New York Times Book Review Notable Book of the Year
Los Angeles Times Best Book of the Year
London, 1782: center of science and commerce, home to the newly rich and the desperately poor. In the midst of it all is the Giant, O'Brien, a freak of nature, a man of song and story who trusts in myths, fairies, miracles, and little people. He has come from Ireland to exhibit his size for money. O'Brien's opposite is a man of science, the famed anatomist John Hunter, who lusts after the Giant's corpse as a medical curiosity, a boon to the advancement of scientific knowledge.
In her acclaimed novel, two-time Man Booker Prize winning author Hilary Mantel tells of the fated convergence of Ireland and England. As belief wrestles knowledge and science wrestles song, so The Giant, O'Brien calls to us from a fork in the road as a tale of time, and a timeless tale.
About Hilary MantelSee more books from this Author
The most engaging moments in Mantel's intriguing new novel occur when the uneducated Irish characters who make up the loutish retinue of the Giant, O'Brien converse. Perfectly imagining the vocabuSep 28 1998 | Read Full Review of The Giant, O'Brien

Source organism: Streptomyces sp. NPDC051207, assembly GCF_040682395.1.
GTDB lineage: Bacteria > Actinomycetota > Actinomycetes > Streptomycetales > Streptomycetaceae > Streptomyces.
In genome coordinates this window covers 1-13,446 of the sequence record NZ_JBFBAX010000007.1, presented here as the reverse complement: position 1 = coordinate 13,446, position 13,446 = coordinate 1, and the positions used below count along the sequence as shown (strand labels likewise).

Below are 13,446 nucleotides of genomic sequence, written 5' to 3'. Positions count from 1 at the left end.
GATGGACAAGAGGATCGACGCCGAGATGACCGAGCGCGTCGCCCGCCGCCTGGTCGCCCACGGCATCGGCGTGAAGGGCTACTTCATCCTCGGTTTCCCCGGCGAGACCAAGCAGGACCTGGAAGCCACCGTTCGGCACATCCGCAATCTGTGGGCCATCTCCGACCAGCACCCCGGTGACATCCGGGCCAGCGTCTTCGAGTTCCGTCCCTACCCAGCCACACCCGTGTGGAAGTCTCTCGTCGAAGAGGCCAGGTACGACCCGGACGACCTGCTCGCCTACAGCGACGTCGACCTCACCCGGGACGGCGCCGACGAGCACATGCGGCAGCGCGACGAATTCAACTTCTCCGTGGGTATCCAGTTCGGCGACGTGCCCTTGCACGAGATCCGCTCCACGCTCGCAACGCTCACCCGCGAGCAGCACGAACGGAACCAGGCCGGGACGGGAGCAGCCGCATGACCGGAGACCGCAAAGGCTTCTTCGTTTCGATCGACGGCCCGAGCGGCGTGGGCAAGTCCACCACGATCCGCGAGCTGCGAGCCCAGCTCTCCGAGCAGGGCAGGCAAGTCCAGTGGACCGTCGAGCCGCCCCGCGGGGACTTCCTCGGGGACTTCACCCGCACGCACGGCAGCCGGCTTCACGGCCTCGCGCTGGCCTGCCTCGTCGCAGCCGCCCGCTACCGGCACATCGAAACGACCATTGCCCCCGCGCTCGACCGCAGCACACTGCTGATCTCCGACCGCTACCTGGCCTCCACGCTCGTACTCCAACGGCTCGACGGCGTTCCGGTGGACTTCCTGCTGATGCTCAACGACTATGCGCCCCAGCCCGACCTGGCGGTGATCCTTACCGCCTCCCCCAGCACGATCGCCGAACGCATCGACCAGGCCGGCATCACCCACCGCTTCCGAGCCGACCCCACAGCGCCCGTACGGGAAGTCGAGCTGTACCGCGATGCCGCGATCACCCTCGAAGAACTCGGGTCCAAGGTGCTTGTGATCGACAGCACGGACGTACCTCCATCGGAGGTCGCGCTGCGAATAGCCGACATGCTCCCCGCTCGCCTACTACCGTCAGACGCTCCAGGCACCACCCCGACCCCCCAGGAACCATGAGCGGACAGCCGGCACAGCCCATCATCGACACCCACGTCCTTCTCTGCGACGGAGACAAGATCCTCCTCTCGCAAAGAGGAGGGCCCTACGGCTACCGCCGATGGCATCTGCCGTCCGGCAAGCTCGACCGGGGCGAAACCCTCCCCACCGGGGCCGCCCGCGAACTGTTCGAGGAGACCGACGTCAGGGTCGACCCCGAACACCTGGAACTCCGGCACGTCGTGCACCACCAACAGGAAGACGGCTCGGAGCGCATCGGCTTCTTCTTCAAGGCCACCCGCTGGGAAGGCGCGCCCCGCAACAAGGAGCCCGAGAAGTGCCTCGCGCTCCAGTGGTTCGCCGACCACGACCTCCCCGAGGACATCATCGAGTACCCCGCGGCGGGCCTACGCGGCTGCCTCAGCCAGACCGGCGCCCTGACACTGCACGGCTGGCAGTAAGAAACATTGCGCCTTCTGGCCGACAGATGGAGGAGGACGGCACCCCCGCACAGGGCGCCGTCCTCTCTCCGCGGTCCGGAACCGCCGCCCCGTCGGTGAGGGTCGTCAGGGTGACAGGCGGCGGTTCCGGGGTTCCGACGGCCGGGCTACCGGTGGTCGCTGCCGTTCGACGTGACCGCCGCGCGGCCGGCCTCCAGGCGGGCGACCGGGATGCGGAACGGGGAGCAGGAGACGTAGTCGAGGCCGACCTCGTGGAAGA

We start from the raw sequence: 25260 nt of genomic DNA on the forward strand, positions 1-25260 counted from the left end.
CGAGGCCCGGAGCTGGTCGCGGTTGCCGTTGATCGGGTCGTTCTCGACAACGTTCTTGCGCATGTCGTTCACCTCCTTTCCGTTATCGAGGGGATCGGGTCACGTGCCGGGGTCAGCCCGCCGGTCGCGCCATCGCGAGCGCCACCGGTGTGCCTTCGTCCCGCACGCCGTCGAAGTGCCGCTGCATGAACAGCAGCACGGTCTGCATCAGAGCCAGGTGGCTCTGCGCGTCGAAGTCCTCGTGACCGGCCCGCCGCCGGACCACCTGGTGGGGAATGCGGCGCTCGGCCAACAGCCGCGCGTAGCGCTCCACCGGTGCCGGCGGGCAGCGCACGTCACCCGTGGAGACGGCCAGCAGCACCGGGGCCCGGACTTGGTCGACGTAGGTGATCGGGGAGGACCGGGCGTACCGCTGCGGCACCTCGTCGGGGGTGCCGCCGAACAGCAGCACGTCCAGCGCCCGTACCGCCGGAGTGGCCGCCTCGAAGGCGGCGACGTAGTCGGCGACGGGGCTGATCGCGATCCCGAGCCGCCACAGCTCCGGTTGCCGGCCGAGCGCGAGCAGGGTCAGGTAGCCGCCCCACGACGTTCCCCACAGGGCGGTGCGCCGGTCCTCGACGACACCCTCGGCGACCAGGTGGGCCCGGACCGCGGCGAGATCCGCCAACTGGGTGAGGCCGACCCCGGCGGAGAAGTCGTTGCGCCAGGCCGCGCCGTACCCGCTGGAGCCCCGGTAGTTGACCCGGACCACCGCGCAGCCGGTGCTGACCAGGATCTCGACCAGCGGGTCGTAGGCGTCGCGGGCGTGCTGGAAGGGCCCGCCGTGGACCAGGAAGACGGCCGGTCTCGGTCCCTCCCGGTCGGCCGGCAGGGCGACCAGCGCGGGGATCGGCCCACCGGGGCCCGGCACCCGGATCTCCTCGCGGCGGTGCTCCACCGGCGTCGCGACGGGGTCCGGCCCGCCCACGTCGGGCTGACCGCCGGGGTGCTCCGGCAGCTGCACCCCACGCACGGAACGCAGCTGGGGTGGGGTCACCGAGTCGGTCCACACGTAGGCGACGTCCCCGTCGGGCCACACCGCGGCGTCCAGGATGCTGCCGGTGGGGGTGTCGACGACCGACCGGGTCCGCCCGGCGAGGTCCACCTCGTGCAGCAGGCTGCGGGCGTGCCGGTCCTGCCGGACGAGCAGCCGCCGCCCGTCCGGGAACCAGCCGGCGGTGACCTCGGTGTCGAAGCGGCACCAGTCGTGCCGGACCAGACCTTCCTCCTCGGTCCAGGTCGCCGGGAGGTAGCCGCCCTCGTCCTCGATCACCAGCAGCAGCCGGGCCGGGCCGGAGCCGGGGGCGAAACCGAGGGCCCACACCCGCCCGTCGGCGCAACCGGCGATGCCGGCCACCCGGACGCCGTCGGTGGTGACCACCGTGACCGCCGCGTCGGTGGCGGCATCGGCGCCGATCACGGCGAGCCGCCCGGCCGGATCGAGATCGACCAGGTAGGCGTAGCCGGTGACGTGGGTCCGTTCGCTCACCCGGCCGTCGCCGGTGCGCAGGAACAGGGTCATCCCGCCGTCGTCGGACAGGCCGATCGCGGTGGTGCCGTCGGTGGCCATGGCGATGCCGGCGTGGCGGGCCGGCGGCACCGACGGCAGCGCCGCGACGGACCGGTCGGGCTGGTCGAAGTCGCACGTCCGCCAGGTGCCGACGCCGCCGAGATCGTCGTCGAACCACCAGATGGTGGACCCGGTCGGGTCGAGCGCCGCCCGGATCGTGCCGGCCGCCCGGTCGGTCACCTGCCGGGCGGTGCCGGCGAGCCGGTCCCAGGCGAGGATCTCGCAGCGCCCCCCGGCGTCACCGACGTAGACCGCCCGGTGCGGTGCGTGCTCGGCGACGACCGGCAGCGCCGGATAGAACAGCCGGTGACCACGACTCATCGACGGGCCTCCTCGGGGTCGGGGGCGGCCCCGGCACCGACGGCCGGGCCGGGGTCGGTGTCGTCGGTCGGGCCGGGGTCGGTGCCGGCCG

Taking as her inspiration the 18th-century Irish giant Charles Byrnes, whose bones are still on exhibit in a London museum, Mantel has imagined the fate of the man, who leaves the dire poverty and scorched earth of the Irish countryside and comes to London entertaining grandiose fantasies of rich...| Read Full Review of The Giant, O'Brien
The Giant O'Brien is a fictionalised account of two historical lives: the celebrated Irish giant, Charles Byrne, who travelled to England in 1782, and the famed Scottish surgeon and anatomist, John Hunter.Aug 17 2011 | Read Full Review of The Giant, O'Brien
An aggregated and normalized score based on 26 user ratings from iDreamBooks & iTunes